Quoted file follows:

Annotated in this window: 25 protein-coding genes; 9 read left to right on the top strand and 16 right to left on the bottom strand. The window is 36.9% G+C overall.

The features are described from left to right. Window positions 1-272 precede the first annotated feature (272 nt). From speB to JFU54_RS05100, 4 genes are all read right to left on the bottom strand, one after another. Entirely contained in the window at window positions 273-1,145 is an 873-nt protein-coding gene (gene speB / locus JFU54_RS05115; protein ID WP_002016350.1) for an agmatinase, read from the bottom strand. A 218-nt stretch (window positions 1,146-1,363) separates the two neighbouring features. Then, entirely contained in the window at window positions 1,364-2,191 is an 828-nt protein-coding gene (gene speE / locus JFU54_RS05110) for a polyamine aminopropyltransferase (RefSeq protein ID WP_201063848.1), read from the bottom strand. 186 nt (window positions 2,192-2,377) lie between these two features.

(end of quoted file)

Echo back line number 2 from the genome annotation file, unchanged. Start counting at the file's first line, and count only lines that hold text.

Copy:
The features are described from left to right. Window positions 1-272 precede the first annotated feature (272 nt). From speB to JFU54_RS05100, 4 genes are all read right to left on the bottom strand, one after another. Entirely contained in the window at window positions 273-1,145 is an 873-nt protein-coding gene (gene speB / locus JFU54_RS05115; protein ID WP_002016350.1) for an agmatinase, read from the bottom strand. A 218-nt stretch (window positions 1,146-1,363) separates the two neighbouring features. Then, entirely contained in the window at window positions 1,364-2,191 is an 828-nt protein-coding gene (gene speE / locus JFU54_RS05110) for a polyamine aminopropyltransferase (RefSeq protein ID WP_201063848.1), read from the bottom strand. 186 nt (window positions 2,192-2,377) lie between these two features.